In a league seemingly filled with teams that are schizophrenic or teams that can't close out games in the final minute, the Aggies are notable for their relative steadiness. For the most part, they win the games you would expect them to and lose the games you expect them to. Or at least, well... they have a habit of being in the right place at the right time. A&M probably deserved to lose a Saturday night home game against Florida, as you don't normally allow the other team to shoot 61 percent on twos and win (at least, if you're not a team that can force them into committing turnovers.) But the Aggies prevailed by one point after a rather bone-headed final possession by the Gators, when Gator star Dorian Finney-Smith (in what might have been his last game of the season) passed up an open look so that teammate Alex Murphy could, uh, not attempt the game-winner in time. Right place, right time.
The LSU game -- the second Aggie win over the Tigers -- was a different matter, though. A&M's underrated interior defense managed to make Jordan Mickey's life miserable, holding the LSU star to six points on 2-9 from the floor. That game was really only close because the Aggies had a rather characteristic poor shooting night at the free throw line; it seems rather odd that the worst free throw shooting team in the SEC also might be its best (other than Kentucky, anyway) at winning close games. The sheer number of close calls (including against luminaries like Mississippi State and Sam Houston State) are why margin-based metrics like Pomeroy don't like the Aggies too much, but fortunately for them, the Selection Committee only cares that they win basketball games. And that's why this team is probably better than even money to make the NCAA Tournament.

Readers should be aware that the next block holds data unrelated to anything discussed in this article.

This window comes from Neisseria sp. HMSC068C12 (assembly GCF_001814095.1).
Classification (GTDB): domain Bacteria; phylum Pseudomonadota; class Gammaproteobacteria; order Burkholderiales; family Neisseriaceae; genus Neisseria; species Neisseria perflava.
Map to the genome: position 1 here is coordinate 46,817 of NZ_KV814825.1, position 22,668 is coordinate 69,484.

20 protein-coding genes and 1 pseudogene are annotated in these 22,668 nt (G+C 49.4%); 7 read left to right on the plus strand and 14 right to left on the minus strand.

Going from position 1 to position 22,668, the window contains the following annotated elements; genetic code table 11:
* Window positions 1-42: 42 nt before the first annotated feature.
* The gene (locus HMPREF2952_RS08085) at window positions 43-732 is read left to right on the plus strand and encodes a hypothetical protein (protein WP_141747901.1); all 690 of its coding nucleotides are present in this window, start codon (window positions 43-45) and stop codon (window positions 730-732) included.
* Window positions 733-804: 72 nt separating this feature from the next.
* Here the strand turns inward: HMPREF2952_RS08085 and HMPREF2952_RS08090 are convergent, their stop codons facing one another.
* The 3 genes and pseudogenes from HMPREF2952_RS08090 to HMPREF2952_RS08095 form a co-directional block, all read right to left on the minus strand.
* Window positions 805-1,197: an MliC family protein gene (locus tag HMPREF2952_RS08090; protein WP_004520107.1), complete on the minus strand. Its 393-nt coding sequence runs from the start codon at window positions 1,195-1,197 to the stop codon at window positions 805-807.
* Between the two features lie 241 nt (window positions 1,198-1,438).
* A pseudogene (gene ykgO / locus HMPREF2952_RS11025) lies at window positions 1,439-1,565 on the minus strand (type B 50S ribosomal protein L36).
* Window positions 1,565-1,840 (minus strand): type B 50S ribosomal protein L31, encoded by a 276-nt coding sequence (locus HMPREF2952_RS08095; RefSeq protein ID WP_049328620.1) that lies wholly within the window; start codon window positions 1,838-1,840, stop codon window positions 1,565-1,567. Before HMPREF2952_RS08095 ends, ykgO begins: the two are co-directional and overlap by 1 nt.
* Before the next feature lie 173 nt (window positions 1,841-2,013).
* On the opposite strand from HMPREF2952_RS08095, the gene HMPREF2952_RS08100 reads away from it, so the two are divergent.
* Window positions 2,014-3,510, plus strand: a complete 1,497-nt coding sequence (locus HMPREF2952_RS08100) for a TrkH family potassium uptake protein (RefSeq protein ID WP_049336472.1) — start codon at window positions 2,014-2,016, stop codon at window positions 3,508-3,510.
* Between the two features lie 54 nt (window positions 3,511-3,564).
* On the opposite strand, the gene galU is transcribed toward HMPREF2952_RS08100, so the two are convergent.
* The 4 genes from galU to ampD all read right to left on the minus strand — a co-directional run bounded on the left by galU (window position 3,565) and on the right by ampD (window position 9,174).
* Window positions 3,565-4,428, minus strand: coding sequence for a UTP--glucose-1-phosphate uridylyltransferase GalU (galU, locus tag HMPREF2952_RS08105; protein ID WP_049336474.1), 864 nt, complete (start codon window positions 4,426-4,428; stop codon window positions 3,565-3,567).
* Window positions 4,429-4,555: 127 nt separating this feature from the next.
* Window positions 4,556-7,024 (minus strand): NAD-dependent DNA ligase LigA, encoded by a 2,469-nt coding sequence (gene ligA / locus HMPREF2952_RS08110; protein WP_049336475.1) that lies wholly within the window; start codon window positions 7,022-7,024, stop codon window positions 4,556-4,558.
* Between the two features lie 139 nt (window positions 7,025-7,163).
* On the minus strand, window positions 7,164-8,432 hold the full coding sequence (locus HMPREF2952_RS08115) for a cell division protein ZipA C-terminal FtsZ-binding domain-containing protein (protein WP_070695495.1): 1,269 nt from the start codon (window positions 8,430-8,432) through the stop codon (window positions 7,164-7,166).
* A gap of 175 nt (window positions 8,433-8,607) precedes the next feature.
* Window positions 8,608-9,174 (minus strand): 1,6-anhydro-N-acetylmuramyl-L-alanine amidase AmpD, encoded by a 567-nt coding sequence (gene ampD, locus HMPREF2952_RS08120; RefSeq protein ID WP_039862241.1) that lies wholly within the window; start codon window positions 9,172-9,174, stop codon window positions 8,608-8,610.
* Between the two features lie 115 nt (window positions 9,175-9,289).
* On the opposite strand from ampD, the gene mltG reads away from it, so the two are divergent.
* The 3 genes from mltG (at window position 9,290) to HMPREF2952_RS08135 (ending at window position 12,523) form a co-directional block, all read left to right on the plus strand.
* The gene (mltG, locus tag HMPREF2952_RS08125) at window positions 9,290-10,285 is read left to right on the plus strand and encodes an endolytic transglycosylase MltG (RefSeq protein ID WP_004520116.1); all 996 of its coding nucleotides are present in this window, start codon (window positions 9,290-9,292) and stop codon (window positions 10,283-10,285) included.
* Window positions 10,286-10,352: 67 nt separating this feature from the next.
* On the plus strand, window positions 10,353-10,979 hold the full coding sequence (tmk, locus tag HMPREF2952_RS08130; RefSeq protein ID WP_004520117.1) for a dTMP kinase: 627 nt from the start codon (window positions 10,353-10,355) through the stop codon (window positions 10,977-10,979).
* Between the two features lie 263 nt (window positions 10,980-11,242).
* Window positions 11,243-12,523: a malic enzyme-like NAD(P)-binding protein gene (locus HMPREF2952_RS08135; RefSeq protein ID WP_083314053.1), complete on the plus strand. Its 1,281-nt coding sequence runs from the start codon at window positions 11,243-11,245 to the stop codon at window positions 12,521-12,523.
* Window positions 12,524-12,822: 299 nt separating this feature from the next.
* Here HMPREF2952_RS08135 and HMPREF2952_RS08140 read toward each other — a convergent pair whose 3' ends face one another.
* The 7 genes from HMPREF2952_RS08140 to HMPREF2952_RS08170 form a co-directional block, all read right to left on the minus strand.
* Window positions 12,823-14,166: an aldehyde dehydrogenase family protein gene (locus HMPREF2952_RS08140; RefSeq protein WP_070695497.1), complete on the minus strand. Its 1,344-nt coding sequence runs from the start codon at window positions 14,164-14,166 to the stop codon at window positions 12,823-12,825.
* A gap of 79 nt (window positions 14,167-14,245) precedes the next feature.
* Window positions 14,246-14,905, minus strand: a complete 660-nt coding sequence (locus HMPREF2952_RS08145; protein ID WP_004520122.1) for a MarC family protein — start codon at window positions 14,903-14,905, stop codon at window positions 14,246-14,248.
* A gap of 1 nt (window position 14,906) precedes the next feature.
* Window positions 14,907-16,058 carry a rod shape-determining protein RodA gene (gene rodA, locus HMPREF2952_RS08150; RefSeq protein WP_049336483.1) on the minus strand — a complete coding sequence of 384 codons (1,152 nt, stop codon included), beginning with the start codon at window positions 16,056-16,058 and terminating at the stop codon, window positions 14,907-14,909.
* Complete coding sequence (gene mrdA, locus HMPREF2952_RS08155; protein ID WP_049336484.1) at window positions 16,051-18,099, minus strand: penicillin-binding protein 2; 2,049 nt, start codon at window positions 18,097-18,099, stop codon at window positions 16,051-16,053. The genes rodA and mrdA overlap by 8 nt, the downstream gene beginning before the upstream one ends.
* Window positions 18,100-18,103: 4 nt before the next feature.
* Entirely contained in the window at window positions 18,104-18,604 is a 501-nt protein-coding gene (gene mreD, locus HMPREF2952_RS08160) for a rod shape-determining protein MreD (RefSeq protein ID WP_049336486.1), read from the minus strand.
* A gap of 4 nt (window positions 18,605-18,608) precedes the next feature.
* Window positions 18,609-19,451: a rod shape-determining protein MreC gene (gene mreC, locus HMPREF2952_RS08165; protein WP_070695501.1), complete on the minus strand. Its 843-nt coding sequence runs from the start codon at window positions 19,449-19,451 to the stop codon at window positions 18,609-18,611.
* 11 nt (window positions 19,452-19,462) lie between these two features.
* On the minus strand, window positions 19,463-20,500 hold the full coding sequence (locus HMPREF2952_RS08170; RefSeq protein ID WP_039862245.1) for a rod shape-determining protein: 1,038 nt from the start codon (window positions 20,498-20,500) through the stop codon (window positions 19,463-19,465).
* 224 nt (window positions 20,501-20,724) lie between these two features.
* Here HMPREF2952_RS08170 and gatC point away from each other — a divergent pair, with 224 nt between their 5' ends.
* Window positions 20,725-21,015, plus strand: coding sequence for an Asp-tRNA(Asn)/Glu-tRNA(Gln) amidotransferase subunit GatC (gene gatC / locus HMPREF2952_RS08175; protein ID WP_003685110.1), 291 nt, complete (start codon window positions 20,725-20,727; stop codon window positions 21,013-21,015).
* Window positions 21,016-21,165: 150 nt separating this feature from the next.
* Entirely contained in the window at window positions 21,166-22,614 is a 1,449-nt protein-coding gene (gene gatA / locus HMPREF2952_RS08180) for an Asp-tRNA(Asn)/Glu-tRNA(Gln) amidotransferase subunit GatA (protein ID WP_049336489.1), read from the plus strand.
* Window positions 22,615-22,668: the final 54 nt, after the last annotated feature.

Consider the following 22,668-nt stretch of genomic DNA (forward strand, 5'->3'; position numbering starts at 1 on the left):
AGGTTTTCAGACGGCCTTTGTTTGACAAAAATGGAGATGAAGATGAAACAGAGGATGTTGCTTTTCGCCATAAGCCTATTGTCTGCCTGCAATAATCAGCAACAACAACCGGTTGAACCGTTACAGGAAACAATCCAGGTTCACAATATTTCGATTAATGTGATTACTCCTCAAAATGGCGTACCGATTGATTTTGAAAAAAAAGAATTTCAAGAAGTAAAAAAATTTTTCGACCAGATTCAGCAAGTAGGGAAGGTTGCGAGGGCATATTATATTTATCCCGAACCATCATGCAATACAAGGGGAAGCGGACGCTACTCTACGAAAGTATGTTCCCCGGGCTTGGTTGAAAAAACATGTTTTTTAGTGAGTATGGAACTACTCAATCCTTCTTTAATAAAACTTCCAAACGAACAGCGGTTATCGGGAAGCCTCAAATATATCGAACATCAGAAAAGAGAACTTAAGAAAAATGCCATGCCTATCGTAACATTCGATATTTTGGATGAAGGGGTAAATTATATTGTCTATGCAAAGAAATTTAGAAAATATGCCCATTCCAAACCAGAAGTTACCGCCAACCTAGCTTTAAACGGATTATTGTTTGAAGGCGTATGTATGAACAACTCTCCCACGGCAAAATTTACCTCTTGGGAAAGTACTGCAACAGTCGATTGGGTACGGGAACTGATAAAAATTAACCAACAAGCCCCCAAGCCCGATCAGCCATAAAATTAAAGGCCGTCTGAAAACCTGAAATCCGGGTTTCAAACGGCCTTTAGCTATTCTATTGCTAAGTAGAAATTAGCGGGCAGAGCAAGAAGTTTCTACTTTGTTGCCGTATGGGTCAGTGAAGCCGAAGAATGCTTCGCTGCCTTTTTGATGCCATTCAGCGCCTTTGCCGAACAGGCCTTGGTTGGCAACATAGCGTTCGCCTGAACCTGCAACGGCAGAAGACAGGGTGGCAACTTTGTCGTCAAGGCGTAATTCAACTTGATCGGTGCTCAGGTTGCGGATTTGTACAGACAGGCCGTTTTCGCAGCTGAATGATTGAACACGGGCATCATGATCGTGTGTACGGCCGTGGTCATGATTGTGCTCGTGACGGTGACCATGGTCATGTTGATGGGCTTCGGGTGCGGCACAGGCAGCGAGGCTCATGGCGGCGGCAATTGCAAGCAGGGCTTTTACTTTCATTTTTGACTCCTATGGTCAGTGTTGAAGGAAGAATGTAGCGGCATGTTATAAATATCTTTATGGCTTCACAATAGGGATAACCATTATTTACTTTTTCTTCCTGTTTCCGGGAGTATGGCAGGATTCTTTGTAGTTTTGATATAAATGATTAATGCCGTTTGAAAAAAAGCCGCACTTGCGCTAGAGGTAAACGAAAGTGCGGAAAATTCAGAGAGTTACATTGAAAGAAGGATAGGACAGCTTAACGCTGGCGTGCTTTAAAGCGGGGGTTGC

5. LSU (18-8, 7-6)
RPI: 54; Pomeroy: 34; Sagarin: 47
Odds of making NCAA Tournament: 37%
Last week: W 73-55 at Tennessee; L 62-68 at Texas A&M
This week: vs. Florida; at Auburn
The Tennessee game showed how good LSU can be. To be frank, it was a complete dismantling, and just as importantly it came with Jarell Martin being a relative nonfactor -- Martin only attempted four shots and had just as many turnovers. This is the difference between LSU with Josh Gray running the point and LSU with Jalyn Patterson running the point: Gray frequently tries to do too much, while Patterson understands that his job is to serve as a distributor and get the ball to Jordan Mickey (20 points, 11 boards, 7 blocks). LSU built a 47-20 lead at halftime and basically coasted from there, ending up with a rather impressive road win.
Except that, well, the Selection Committee doesn't really care about how impressive LSU looked; a win at Tennessee doesn't really move the needle regardless of how well the Bayou Bengals were playing. A win at Texas A&M might have, but it just wasn't happening. LSU can weather either Jordan Mickey or Jarell Martin being a nonfactor on the offensive end, but not both: in College Station, Mickey had his worst game of the season and while Martin scored 13 points on 5-6 shooting, he also fouled out in just 24 minutes. Mickey's effectiveness as well might have been limited by four fouls, though he still managed to play 34 minutes. That erased the possibility of a resume-building win, but when you look at the rest of the bubble plus the fact that LSU should be favored in its next four games (home games vs. Florida, Ole Miss, and Tennessee, with a road trip to Auburn in the middle), the Tigers should be fine.